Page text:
- Korean Patriotic Legion (Hangul: 한인애국단; Hanja: 韓人愛國團)
Supporters of these groups included French, Czech, Chinese and Russian arms merchants, as well as Chinese nationalist movements.
Expatriate groups 
Expatriate liberation groups were active in Shanghai, northeast China, parts of Russia, Hawaii, and San Francisco. Groups were even organised in areas without many expatriate Koreans, such as the one established in 1906 in Colorado by Park Hee Byung. The culmination of expatriate success was the Shanghai declaration of independence.
- Korean National Army Corps (Hangul: 국민군단; Hanja: 國民軍團), founded in June 1914. (Hawaii)
- Korean National Association (Hangul: 대한인국민회; Hanja: 大韓人國民會)
- Young Korean Academy (Hangul: 흥사단; Hanja: 興士團)
Sun Yat-Sen was an early supporter of Korean struggles against Japanese invaders. By 1925, Korean expatriates began to cultivate two-pronged support in Shanghai: from Chiang Kai-Shek's Kuomintang, and from early communist supporters, who later branched into the Communist Party of China.
Little real support came through, but that which did developed long standing relationships that contributed to the dividing of Korea after 1949, and the polar positions between south and north.
Royalist influence 
The constant infighting within the Yi family, the nobles, the confiscation of royal assets, the disbanding of the royal army by the Japanese, the execution of seniors within Korea by Japan, and comprehensive assassinations of Korean royalty by Japanese mercenaries, led to great difficulties in royal descendants and their family groups in finding anything but a partial leadership within the liberation movement. A good many of the Righteous army commanders were linked to the family but these generals and their Righteous army groups were largely eliminated by 1918; and cadet members of the families contributed towards establishing both republics post-1945.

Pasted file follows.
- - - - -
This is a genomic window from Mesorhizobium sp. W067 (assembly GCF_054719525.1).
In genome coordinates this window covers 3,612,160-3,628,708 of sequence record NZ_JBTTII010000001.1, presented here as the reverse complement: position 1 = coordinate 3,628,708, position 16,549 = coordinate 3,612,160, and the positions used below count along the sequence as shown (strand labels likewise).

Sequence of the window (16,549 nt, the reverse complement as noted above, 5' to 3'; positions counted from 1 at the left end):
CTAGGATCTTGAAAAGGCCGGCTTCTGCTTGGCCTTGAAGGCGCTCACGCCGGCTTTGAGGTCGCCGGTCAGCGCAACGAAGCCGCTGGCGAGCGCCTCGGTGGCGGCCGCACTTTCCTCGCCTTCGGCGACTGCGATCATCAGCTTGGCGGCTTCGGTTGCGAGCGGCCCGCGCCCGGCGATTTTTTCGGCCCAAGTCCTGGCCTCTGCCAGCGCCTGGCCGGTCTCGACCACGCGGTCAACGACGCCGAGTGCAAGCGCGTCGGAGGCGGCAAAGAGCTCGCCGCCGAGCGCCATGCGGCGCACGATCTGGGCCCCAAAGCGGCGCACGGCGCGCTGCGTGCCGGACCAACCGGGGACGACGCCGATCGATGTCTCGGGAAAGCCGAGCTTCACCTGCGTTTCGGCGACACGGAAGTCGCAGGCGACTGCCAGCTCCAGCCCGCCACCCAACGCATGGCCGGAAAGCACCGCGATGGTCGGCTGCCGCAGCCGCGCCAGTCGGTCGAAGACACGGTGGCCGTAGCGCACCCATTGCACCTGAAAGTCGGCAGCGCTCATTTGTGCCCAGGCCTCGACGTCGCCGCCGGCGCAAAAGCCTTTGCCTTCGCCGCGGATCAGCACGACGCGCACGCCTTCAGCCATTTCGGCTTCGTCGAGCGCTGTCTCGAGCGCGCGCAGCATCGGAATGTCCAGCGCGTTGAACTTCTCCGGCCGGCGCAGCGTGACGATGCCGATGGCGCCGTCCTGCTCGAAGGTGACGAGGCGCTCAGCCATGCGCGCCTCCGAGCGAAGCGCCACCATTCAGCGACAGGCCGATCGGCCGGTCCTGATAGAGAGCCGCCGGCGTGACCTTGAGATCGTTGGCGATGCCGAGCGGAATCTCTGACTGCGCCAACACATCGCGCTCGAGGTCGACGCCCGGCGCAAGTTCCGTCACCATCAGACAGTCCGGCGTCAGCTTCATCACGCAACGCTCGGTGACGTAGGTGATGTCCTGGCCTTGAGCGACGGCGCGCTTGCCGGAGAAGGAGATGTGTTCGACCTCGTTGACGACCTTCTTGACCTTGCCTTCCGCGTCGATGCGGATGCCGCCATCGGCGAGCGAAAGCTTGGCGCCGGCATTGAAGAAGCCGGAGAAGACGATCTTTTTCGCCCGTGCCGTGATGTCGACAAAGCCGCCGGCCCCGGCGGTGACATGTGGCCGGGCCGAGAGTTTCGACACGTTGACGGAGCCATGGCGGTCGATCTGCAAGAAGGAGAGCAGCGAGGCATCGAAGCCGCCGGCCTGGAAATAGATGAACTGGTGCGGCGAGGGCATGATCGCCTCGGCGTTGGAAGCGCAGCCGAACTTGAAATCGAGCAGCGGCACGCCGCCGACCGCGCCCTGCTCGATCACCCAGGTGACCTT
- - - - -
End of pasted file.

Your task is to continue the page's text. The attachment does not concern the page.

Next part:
List of notable leaders of the movements 
Before Colonial Period 
Provisional Government 
- Ahn Chang Ho
- Hong Jin (Hong Myun-hui)
- Jo So-ang
- Kim Gu
- Kim Kyu-sik
- Lee Beom-seok
- No Baek-rin
- Park Eunsik
- Syngman Rhee
- Yang Gi-tak
- Yi Dong-hwi
- Yi Dong-nyung
- Yi Sang-ryong
Edification movement leaders 
- Ahn Chang Ho
- Han Gyu-seol
- Jeong Jong-myeong
- Jo Man-sik
- Lee Seon
- Mok Dam Sa Ri
- Yang Baek
- Yi Sang-jae
- Yi Sang-seol
Patriotic assassins 
- An Jung-geun
- Gang Ugyu
- Jang In-hwan
- Jeon Myeong-un
- Jo Myeong-ha
- Kim Deuk-soo
- Kim Ik-sang
- Kim Ji-seop
- Kim Sang-ok
- Lee Bong-chang
- Lee Hoe-yeong
- Lee Kang-san
- Lee Kang-to
- Na Seok-ju
- Park Jae-hyeok
- Park Yeol
- Pyeon Gang-ryeol
- Yoon Bong-Gil
Military leaders 
- An Jung-geun
- Dong Jin
- Hong Beom-do
- Hwang Byeong-gil
- Ji Cheong-cheon
- Kim Dubong
- Kim Jwa-jin
- Kim Wonbong
- Lee Beom-seok
- Nam Ja-hyeon
- Pak Yong-man
- Seo Il
- Seo Yun-je
- Yang Sebong
- Yun Se-ju
Religion/Student leaders 
Communist leaders 
- Kim Il-Sung
- Pak Hon-yong, a noted Communist leader
- Yuh Woon-Hyung associated with Communists during the 20s, but later left
Foreign supporters 
See also 
- Gwangju Students Anti-Japanese Movement
- History of Korea
- June 10th Movement
- Korean Liberation Army
- List of Korea-related topics
- Provisional Government of the Republic of Korea
|Wikimedia Commons has media related to: Korean independence movement|
- Liu, Xiaoyuan. "Resume China's Korean Connection". Recast All Under Heaven: Revolution, War, Diplomacy, and Frontier China in the 20th Century. pp. 40–43, 45, 48–49, 51–52, 56–57.
- Andrew C. Nahm, ed. (1973). Korea Under Japanese Colonial Rule. Western Michigan University.
- Lee (이), Ji-hye (지혜) (2011-08-14). "'사회주의 독립운동가' 번번히 유공자 탈락…유족들 불만 팽배". Nocut News (in Korean). Retrieved 2011-09-03.
- C. I. Eugene Kim, ed. (1977). Korea’s Response to Japan. The center of Korean Studies Western Michigan University.
- "Catholicism in Korea". Tour2KOrea.com. Retrieved 2007-09-20.
- "Protestantism in Korea". Tour2KOrea.com. Retrieved 2007-09-20.
- (Korean)"March 1st Independence Struggle". asianinfo.org. Retrieved 2007-09-20.
- Nam, Gi-tae (2007-10-15). "덴버광역한인회-박희병 지사 묘비 제막식 (Denver metropolitan area Korean association holds grave unveiling ceremony for Bak Hui-byeong)". Korea Daily (in Korean). Retrieved 2007-11-28.[dead link]